Ted Kennedy on D.C. Representation
Editor's note: This op-ed was first published in The Post on May 19, 1978. We republish it today, along with several Kennedy opinions, on the occasion of Kennedy's death.
Under the Constitution of the United States, there is an anachronism that defies justice and tramples one of the basic and most cherished rights of representative government: The citizens of the nation's capital are denied the right to be represented in Congress.
The move to change that -- to enfranchise the city's 700,000 residents -- has strong bipartisan support: Both the Democratic and Republican 1976 party platforms contained planks supporting voting representation in the Senate and House for citizens of the District.
Testifying in 1970 before a Senate committee, Associate Attorney General William H. Rehnquist, now a Supreme Court justice, endorsed a constitutional amendment to achieve this goal. His words emphasized the longstanding injustice perpetrated on Washington residents: "The need for an amendment of that character at this late date in our history is too self-evident for further elaboration; continued denial of voting representation from the District of Columbia can no longer be justified."
Opposition so far seems to spring from various senators' apprehensions concerning four "toos": They fear that District of Columbia senators would be too liberal, too urban, too black or too Democratic. In addition, many senators are reluctant to expand the membership of their "club" to more than 100.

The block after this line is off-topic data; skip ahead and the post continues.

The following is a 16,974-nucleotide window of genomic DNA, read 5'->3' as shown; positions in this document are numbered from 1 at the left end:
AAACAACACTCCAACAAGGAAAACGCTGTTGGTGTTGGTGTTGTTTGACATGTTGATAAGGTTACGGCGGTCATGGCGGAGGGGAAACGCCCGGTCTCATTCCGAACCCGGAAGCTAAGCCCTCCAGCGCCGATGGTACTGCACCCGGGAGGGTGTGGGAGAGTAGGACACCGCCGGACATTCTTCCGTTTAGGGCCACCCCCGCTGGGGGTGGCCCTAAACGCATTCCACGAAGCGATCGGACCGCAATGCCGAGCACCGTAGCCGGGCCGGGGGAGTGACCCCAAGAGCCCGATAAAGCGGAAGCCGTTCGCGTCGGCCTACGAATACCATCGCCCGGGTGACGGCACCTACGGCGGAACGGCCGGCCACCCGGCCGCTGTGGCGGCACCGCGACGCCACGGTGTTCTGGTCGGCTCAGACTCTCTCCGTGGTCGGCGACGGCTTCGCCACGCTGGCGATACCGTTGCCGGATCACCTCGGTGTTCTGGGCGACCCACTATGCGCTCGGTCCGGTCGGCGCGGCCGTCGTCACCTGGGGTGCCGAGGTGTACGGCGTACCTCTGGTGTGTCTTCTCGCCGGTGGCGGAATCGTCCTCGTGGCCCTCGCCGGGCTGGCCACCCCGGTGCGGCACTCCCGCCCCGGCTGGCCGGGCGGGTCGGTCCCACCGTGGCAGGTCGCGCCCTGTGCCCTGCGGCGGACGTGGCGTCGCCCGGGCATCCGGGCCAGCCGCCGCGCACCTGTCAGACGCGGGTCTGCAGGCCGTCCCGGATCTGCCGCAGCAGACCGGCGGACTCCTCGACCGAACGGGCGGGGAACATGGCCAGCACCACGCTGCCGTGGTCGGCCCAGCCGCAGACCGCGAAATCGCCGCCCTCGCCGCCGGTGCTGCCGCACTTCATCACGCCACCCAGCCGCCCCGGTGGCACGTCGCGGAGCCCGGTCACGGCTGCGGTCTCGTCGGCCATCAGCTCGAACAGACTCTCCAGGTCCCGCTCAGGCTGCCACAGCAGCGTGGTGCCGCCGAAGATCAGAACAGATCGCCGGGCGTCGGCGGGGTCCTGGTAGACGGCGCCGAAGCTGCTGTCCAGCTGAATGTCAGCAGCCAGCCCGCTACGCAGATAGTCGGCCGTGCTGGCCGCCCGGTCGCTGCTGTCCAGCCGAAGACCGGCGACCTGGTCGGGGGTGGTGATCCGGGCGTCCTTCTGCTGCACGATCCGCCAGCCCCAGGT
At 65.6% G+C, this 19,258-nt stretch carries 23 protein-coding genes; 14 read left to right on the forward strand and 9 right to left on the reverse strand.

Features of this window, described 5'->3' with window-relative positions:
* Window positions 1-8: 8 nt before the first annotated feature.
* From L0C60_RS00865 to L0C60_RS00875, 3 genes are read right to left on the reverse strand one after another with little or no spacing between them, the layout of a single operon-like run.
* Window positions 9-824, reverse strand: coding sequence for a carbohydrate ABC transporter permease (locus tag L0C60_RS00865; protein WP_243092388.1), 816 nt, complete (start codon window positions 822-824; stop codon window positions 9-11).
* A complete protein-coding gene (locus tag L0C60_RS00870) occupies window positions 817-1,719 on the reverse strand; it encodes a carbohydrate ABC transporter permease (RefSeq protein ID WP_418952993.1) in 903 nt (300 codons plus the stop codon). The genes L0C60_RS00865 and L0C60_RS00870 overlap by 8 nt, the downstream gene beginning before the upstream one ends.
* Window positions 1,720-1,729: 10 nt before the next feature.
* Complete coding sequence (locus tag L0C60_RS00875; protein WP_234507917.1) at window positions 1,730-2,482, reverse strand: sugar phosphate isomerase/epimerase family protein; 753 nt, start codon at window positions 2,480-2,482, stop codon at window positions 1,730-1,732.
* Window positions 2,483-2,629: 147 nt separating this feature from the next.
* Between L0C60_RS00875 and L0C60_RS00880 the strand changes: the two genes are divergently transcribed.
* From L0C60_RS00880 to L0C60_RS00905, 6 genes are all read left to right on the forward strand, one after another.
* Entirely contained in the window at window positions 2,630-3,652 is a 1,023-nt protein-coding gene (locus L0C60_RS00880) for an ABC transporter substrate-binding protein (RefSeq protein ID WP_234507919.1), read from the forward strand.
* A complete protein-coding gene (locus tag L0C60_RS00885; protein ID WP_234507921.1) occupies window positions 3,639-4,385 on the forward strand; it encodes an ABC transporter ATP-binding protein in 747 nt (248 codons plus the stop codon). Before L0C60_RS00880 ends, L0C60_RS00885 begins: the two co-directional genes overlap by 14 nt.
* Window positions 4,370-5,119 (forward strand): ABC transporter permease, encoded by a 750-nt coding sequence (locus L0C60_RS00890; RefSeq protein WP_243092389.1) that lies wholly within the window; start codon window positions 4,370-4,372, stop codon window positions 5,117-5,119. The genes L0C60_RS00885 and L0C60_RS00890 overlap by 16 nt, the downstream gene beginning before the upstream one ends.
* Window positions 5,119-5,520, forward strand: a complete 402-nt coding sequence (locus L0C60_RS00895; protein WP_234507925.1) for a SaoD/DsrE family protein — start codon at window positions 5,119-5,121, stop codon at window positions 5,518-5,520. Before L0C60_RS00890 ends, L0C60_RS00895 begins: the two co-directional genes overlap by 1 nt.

All these considerations should be secondary where citizens' rights are concerned -- and the residents of the capital are citizens. After all, in 1976 they paid $1.2 billion in federal taxes -- more than was collected in 19 states. Individual tax payments surpassed the national average by $327, and were greater than average payments in 47 states. Moreover, of course, district citizens have fought and died in all the nation's wars. Thus, they have endured both taxation and conscription without representation.
Members of Congress have proposed various alternatives to the two-senator, two-representative plan. These include granting statehood to the District, reassigning it to Maryland (the Virginia portion of the District was given back to that state in 1846) or permitting District citizens to vote in Maryland elections.
But the District has been separate from Maryland since 1800, and its people have developed their own community. They deserve representation in their own right, and not merely as an artificial adjunct to a state with which they have no common history. Moreover, the 23rd Amendment established a precedent for considering the District as a separate political entity.
Nor is statehood a plausible answer. Ceding the seat of federal government to the plenary jurisdiction of a state would pose difficult constitutional as well as practical problems.
Wherever we travel around the country, we find people surprised to learn that the residents of Washington cannot vote for members of Congress. This reaction of surprise, coupled with the swift approval that the 23rd Amendment received, makes us confident that their generous and decent impulses would inspire the American people to promptly ratify an amendment granting congressional representation to residents of the capital.
We are already halfway there. Thanks to the extraordinary efforts of bipartisan supporters, the House of Representatives recently approved the long-sought amendment and sent it to the Senate. many senators, both Democratic and Republican, have welcomed it, and we have urged our colleagues to act on it before Congress adjourns for the fall elections.
Edward M. Kennedy and Ernest F. Hollings are the Democratic senators from Massachusetts and South Carolina, respectively.